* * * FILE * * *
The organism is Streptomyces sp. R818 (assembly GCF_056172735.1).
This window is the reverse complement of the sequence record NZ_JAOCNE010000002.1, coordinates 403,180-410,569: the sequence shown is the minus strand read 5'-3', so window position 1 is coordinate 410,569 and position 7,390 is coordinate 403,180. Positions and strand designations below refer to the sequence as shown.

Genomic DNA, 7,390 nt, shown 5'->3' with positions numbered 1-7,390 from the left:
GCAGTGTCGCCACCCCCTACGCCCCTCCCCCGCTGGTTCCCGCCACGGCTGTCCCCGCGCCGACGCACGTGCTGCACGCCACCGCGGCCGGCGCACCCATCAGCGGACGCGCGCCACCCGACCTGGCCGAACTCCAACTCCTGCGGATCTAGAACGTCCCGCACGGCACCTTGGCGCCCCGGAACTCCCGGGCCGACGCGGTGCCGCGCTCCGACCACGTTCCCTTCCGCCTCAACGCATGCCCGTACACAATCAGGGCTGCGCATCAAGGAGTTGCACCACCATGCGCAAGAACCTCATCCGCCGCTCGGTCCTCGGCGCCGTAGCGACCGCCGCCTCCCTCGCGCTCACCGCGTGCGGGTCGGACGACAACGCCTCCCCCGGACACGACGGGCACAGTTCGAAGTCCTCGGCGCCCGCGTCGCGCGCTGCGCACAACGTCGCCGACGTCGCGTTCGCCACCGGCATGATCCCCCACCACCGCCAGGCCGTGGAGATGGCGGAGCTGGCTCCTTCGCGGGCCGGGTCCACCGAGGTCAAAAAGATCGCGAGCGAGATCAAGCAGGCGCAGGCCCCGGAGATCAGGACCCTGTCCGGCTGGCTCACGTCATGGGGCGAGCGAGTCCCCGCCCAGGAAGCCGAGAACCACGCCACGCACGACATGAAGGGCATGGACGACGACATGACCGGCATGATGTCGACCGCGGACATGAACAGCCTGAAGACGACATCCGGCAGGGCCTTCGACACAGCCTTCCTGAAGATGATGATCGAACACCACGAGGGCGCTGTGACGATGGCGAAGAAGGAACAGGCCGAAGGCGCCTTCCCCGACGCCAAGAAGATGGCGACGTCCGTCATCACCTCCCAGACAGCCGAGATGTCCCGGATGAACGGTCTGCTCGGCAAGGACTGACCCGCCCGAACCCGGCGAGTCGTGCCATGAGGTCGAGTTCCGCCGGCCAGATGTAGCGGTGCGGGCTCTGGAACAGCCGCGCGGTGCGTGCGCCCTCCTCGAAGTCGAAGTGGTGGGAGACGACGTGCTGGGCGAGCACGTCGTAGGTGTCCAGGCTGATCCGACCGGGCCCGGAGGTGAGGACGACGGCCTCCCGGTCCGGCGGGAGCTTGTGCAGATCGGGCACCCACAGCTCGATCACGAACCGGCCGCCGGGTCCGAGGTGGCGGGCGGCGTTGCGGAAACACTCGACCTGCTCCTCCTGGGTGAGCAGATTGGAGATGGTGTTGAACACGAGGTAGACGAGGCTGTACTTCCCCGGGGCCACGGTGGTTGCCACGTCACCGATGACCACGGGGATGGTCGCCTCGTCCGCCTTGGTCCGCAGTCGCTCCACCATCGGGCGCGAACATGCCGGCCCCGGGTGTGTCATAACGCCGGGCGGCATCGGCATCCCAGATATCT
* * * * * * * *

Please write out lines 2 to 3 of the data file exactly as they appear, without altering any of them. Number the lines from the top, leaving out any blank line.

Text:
This window is the reverse complement of the sequence record NZ_JAOCNE010000002.1, coordinates 403,180-410,569: the sequence shown is the minus strand read 5'-3', so window position 1 is coordinate 410,569 and position 7,390 is coordinate 403,180. Positions and strand designations below refer to the sequence as shown.

Genomic DNA, 7,390 nt, shown 5'->3' with positions numbered 1-7,390 from the left: